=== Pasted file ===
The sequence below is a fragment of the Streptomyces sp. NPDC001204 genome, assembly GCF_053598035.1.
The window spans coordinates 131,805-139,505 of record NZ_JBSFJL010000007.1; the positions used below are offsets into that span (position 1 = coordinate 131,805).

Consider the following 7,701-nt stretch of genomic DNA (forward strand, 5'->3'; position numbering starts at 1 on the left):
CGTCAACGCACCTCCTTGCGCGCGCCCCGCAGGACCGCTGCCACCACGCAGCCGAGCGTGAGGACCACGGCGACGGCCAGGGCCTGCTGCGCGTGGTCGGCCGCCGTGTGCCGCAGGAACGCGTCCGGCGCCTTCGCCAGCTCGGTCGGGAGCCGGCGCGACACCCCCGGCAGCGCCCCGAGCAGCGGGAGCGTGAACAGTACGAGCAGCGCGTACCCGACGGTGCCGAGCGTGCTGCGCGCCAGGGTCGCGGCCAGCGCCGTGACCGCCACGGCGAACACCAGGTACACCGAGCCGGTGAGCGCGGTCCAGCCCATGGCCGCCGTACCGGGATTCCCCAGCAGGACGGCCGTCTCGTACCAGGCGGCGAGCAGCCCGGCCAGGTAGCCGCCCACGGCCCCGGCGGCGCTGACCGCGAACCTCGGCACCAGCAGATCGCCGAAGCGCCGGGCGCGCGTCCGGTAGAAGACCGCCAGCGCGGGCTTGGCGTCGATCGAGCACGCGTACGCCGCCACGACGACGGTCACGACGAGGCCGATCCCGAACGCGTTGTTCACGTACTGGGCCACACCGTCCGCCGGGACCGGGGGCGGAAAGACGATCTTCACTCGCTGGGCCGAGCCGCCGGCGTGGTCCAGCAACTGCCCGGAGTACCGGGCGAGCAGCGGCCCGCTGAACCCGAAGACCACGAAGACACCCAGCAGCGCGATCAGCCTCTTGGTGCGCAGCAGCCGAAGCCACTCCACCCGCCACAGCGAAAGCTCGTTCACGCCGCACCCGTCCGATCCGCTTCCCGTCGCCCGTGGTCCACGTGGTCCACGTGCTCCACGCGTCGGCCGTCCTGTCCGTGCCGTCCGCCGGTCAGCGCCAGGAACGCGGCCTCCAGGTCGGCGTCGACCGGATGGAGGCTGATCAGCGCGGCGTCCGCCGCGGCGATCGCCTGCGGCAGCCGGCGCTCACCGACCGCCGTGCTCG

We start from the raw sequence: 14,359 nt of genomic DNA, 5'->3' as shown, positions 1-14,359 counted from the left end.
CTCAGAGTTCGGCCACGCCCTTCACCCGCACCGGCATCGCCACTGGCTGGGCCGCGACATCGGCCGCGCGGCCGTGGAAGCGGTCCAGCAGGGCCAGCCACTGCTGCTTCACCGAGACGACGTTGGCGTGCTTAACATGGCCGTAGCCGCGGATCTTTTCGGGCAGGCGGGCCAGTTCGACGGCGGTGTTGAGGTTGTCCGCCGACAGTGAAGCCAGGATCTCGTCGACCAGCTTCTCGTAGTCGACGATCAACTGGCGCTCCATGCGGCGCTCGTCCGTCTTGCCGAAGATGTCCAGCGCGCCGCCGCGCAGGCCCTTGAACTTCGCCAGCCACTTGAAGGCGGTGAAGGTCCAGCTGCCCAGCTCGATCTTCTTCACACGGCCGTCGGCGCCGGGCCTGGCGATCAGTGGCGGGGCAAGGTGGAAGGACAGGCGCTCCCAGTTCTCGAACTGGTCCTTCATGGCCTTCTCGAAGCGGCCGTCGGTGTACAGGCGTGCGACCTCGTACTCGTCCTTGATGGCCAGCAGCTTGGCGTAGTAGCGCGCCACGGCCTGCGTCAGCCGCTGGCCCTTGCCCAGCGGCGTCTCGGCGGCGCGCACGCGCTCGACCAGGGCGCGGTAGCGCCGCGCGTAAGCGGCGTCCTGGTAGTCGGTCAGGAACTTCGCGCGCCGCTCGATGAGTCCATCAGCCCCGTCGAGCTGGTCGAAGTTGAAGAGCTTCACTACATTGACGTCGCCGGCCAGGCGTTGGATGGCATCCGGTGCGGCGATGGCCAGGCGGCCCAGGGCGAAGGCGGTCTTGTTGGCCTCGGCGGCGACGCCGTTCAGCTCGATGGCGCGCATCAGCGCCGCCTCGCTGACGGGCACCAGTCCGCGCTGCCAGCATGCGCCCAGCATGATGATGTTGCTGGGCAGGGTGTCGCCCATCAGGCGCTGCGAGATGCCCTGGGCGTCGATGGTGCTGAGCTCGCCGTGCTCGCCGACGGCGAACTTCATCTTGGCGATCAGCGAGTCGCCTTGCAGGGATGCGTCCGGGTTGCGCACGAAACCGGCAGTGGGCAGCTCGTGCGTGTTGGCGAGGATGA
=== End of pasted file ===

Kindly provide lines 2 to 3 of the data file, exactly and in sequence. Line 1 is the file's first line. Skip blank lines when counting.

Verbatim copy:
The window spans coordinates 131,805-139,505 of record NZ_JBSFJL010000007.1; the positions used below are offsets into that span (position 1 = coordinate 131,805).

Consider the following 7,701-nt stretch of genomic DNA (forward strand, 5'->3'; position numbering starts at 1 on the left):